Thu, Dec 14, 2006 - Page 2 News List

DOH releases report on nation's cancer problem

'AN OUNCE OF PREVENTION' A new study shows that 250.77 individuals per 100,000 develop cancer in Taiwan, with breast and liver cancer the two most common types


One person was diagnosed with cancer every 8.4 minutes on average in Taiwan in 2003, compared with 8.5 minutes in 2001 and nine minutes in 2000, a report released yesterday by the Department of Health (DOH) showed.

The 2003 figures were calculated based on the number of cancer cases at 212 hospitals around the country with at least 50 beds.

There were 250.77 cancer patients out of every 100,000 people in Taiwan in 2003, with liver cancer and breast cancer the most common types of cancer among men and women, respectively, the report showed.

It was found that the 10 most common types of cancer among men were, in order of prevalence: liver cancer, lung cancer, colon cancer, oral cancer, stomach cancer, prostate cancer, bladder cancer, esophagus cancer, pharyngeal cancer and skin cancer.

Among women, the 10 most common kinds of cancer were breast cancer, colon cancer, liver cancer, lung cancer, cervical cancer, stomach cancer, thyroid cancer, ovarian cancer, uterine cancer, and skin cancer.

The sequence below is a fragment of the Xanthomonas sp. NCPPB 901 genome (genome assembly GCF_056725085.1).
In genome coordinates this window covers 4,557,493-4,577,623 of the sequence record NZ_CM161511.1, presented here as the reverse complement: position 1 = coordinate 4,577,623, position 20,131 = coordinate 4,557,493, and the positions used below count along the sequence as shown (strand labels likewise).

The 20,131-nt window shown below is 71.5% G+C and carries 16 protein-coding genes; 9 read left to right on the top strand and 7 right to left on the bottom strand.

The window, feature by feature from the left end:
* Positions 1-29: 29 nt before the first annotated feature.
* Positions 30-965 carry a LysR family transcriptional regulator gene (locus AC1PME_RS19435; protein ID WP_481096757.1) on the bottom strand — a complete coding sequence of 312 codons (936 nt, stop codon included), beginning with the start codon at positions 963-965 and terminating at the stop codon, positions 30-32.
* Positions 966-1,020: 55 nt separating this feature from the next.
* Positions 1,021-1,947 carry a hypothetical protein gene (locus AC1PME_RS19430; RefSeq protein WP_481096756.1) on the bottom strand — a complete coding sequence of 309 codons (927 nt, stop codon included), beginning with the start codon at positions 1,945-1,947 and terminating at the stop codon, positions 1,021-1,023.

Chao Kun-yu (趙坤郁), the deputy director-general of the DOH's Bureau of Health Promotion, said that a total of 62,542 new cancer cases were reported in 2003, up 3,543 cases on 2002.

While there were 288.98 male cancer patients out of every 100,000 men, 212.02 cancer cases were registered for every 100,000 women, Chao said.

With the promotion of smear tests by public health officials around the country, the occurrence rate of cervical cancer in women has dropped by roughly 37 percent over the past five years, Chao said.

However, occurrence rates of oral cancer and esophagus cancer in men increased by 20 percent, mainly as a result of smoking, alcohol consumption and betel nut chewing, Chao added.

Since cancer tops Taiwan's list of 10 major causes of death, Chao called for the public to form the habit of undergoing regular cancer screening tests, adding that "an ounce of prevention is better than a pound of treatment."

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